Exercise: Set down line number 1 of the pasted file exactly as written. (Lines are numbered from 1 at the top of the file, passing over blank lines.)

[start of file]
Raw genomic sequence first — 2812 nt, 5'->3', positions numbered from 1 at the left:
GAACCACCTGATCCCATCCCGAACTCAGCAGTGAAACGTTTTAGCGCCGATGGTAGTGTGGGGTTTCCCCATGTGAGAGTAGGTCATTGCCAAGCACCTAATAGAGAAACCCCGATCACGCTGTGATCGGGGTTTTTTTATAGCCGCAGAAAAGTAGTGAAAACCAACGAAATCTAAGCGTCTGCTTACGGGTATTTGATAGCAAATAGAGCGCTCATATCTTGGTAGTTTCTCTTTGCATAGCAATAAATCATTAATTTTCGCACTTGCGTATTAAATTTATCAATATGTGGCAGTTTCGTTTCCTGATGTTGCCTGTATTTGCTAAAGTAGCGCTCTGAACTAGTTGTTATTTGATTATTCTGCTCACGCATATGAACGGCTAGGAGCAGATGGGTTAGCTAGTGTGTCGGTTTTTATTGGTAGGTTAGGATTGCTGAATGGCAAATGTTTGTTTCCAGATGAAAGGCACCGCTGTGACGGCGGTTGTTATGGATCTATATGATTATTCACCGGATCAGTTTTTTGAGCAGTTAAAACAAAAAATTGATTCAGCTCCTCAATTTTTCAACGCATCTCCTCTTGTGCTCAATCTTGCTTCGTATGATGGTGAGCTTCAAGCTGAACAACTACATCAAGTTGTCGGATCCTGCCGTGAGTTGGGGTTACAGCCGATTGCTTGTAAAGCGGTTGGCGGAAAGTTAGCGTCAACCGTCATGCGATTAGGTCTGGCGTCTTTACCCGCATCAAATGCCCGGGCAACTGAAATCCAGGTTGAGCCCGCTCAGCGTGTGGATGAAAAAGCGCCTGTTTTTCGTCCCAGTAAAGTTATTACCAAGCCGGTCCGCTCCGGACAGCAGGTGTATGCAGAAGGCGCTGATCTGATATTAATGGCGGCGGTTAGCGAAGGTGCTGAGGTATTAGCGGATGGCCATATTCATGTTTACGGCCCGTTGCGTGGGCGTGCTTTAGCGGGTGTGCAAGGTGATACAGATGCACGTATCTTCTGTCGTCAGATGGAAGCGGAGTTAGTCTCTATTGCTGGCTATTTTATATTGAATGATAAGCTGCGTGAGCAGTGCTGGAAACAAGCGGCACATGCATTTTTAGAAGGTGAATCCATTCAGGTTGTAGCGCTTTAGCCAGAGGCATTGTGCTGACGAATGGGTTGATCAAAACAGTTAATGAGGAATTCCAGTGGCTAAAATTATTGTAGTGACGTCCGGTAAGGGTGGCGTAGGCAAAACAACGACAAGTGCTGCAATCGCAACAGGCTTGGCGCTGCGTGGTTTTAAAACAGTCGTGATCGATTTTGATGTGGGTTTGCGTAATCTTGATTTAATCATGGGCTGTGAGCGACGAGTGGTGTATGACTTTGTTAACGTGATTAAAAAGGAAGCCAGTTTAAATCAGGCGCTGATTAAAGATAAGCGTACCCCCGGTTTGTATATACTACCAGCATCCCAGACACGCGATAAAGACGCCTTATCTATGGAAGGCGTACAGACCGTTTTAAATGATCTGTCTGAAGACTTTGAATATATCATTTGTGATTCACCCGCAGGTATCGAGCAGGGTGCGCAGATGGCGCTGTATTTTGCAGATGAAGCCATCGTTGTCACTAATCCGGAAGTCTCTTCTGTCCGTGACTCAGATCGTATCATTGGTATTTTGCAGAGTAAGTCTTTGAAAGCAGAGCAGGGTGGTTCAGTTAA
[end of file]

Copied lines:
Raw genomic sequence first — 2812 nt, 5'->3', positions numbered from 1 at the left: